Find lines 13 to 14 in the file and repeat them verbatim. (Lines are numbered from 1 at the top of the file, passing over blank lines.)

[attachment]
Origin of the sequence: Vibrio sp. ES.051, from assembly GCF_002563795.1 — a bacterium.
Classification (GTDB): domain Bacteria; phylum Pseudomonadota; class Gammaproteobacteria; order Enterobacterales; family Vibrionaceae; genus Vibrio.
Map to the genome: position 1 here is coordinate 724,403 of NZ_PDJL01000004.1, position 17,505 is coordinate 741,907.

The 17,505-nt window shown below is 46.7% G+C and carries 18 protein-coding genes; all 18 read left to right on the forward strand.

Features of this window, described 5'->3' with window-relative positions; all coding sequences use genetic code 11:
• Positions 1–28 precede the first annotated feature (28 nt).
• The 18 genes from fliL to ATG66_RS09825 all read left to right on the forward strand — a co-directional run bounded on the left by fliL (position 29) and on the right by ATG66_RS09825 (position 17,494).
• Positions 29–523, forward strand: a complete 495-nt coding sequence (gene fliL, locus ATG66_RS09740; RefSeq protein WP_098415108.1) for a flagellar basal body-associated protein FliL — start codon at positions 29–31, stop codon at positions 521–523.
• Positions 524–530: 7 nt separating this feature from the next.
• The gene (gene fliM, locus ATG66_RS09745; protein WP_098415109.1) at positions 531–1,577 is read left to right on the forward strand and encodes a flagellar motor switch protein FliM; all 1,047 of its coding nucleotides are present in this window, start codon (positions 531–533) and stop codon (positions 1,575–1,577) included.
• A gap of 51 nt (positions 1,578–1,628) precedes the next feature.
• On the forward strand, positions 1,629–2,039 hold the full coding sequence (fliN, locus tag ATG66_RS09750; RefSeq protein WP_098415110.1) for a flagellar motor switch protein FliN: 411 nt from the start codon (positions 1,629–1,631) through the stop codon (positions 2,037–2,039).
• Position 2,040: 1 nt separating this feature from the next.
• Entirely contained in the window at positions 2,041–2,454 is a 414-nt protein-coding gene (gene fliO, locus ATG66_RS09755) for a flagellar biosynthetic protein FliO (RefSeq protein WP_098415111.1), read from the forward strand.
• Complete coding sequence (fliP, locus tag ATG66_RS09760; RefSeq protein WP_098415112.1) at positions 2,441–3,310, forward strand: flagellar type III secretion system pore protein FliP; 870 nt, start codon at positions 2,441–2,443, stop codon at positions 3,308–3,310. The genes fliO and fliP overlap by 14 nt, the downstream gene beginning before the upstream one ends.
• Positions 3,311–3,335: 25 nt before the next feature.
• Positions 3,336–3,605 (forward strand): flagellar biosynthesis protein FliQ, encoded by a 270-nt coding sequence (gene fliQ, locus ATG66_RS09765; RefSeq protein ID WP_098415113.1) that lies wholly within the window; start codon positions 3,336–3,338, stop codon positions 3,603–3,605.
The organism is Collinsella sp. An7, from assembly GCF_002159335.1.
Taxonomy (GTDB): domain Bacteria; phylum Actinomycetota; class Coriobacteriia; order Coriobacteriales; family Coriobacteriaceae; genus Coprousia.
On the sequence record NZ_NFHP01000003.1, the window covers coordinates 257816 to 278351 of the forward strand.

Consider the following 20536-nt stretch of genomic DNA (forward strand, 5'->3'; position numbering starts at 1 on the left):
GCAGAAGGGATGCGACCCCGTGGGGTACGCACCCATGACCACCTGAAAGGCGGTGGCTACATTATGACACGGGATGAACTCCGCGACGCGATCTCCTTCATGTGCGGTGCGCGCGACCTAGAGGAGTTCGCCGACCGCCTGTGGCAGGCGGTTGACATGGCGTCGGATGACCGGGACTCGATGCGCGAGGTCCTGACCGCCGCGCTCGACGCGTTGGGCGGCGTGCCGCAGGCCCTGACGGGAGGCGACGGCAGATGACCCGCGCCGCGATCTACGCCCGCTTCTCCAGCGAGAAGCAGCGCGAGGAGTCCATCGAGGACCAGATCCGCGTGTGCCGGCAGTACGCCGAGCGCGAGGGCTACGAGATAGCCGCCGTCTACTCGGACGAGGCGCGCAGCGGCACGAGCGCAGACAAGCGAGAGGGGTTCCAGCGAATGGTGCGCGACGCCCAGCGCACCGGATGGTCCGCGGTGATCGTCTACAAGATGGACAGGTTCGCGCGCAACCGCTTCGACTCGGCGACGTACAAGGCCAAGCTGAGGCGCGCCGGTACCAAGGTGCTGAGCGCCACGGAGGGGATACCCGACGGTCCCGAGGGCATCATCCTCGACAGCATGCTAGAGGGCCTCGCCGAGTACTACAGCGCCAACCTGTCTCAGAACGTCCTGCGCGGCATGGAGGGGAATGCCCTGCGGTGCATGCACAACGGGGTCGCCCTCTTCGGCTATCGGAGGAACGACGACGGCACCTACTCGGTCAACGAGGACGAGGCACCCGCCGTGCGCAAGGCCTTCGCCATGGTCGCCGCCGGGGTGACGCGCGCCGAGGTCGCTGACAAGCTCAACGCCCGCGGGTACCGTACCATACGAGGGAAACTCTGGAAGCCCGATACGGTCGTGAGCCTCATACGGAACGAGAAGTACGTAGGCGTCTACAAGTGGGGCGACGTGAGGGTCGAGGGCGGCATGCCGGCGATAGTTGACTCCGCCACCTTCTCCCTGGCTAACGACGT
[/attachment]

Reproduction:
• Position 2,040: 1 nt separating this feature from the next.
• Entirely contained in the window at positions 2,041–2,454 is a 414-nt protein-coding gene (gene fliO, locus ATG66_RS09755) for a flagellar biosynthetic protein FliO (RefSeq protein WP_098415111.1), read from the forward strand.